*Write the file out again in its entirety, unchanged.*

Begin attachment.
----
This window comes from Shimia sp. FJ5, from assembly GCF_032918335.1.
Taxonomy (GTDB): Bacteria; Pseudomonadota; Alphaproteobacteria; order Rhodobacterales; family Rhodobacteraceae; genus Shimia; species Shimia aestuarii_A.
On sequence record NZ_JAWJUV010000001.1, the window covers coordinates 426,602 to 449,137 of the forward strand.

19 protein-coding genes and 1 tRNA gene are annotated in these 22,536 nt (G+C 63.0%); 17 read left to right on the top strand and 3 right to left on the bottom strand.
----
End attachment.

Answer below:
This window comes from Shimia sp. FJ5, from assembly GCF_032918335.1.
Taxonomy (GTDB): Bacteria; Pseudomonadota; Alphaproteobacteria; order Rhodobacterales; family Rhodobacteraceae; genus Shimia; species Shimia aestuarii_A.
On sequence record NZ_JAWJUV010000001.1, the window covers coordinates 426,602 to 449,137 of the forward strand.

19 protein-coding genes and 1 tRNA gene are annotated in these 22,536 nt (G+C 63.0%); 17 read left to right on the top strand and 3 right to left on the bottom strand.